The wonderful wonderful wonderful Maureen Johnson has a manifesto:
The internet is made of people. People matter. This includes you. Stop trying to sell everything about yourself to everyone. Don’t just hammer away and repeat and talk at people—talk TO people. It’s organic. Make stuff for the internet that matters to you, even if it seems stupid. Do it because it’s good and feels important. Put up more cat pictures. Make more songs. Show your doodles. Give things away and take things that are free. Look at what other people are doing, not to compete, imitate, or compare . . . but because you enjoy looking at the things other people make. Don’t shove yourself into that tiny, airless box called a brand—tiny, airless boxes are for trinkets and dead people.
There's lots of context, which you should go read, but, seriously, YES. YES. YES. YES. If you're arguing, I don't know, read Lewis Hyde's The Gift and see how you feel.
Relatedly: I would also like to ban the word networking–it's called Being Interested In Other People when done in the right spirit. Or, at the very least, should never ever be undertaken in the ungenerous spirit of What Can You Do For Me. Because that is boring and, also, awful.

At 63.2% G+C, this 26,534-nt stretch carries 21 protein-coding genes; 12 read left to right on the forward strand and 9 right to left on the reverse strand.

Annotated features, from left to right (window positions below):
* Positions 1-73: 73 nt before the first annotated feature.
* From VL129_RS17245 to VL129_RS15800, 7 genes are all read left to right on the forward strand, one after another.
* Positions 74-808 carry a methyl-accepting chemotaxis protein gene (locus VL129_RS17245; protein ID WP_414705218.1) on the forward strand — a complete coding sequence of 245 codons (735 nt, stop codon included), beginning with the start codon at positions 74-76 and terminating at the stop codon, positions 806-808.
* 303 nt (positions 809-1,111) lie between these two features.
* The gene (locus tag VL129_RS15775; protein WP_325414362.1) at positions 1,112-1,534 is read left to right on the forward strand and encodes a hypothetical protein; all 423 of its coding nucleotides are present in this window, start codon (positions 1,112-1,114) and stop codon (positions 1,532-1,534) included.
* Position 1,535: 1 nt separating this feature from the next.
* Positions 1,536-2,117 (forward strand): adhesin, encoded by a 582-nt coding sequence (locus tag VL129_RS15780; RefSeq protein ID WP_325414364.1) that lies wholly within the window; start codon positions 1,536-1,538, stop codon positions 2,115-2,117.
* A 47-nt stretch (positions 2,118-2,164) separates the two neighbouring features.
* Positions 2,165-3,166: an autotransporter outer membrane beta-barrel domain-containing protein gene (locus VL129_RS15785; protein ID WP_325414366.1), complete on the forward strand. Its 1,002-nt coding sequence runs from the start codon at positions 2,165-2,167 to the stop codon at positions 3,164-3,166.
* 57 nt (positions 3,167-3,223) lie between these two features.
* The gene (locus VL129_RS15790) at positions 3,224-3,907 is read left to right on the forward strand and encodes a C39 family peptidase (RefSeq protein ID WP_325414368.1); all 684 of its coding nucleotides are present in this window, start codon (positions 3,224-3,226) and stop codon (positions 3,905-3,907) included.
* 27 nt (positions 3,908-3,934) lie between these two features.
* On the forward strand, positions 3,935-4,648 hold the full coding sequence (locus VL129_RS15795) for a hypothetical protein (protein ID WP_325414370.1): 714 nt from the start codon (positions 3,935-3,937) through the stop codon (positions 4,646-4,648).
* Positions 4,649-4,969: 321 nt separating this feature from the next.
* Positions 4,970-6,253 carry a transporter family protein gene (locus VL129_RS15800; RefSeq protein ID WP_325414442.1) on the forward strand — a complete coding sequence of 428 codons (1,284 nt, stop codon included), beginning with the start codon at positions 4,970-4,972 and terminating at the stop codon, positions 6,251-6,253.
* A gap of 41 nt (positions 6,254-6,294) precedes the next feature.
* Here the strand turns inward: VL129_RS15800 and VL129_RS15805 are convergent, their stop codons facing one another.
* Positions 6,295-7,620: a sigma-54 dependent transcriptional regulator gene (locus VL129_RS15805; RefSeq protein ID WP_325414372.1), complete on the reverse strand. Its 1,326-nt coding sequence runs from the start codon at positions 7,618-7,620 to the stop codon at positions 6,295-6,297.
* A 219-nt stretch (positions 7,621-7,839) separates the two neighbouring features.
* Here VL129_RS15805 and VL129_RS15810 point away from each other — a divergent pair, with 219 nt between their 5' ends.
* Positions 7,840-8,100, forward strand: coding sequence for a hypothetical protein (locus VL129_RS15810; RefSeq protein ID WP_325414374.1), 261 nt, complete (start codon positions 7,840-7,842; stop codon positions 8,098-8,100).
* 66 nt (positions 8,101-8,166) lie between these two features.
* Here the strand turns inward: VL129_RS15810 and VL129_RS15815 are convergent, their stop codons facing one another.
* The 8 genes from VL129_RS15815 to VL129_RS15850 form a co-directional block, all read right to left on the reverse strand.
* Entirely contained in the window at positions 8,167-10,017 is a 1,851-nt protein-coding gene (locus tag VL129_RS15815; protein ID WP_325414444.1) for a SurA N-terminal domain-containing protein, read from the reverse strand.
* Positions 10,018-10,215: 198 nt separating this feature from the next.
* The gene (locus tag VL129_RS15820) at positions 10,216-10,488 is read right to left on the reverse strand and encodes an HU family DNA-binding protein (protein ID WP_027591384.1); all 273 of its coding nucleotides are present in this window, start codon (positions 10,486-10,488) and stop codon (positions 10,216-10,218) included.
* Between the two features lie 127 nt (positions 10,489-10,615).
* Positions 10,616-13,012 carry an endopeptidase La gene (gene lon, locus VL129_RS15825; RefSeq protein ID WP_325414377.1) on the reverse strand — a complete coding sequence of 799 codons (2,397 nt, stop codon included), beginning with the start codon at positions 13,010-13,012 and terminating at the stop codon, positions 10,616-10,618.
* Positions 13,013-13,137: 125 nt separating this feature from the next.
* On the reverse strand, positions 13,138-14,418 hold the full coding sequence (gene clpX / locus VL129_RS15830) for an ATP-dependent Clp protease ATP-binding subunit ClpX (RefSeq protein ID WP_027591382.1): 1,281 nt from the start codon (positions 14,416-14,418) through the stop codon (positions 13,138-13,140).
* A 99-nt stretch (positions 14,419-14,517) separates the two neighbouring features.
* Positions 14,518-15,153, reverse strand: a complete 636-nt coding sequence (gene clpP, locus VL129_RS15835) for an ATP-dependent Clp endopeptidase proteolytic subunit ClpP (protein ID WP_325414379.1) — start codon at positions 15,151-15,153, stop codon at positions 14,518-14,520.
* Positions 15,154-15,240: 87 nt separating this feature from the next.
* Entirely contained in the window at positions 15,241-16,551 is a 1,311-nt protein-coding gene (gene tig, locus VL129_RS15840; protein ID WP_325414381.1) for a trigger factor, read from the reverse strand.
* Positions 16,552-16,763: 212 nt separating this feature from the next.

The Internet *is* a conversation or, rather, many conversations. Like the rest of life. Don't break it.
7 thoughts on “AMEN”
Yes, exactly! And it’s ever so much more interesting and rewarding to have a real conversation with someone–like we did. You get what makes that person special and maybe even take away something to think about.
“Networking” applies to coaxial cables, not human souls. And some people seriously believe that Joyce Maynard’s TO DIE FOR is an instruction manual (or training video) rather than a warning.
YES YES YES! I’m also done with the idea of “blog as brand”. I don’t blog in search of networking or branding – I’m just talking and I’m thrilled to pieces with folks who are there along with me.
Absolutely! It was so wonderful meeting you at Wiscon.
Precisely! I’m telling you, whenever people act in ways that mesh with corporate terminology = red flag. Stop doing it, people.
Sad, but oh so true.
That’s how I treat Twitter. I don’t follow people who are just there to sell me something. I follow people who I think I might have a conversation with (or maybe people who post cool links, too).
That’s sort of the point of the net. If you don’t want to communicate, then don’t use it…
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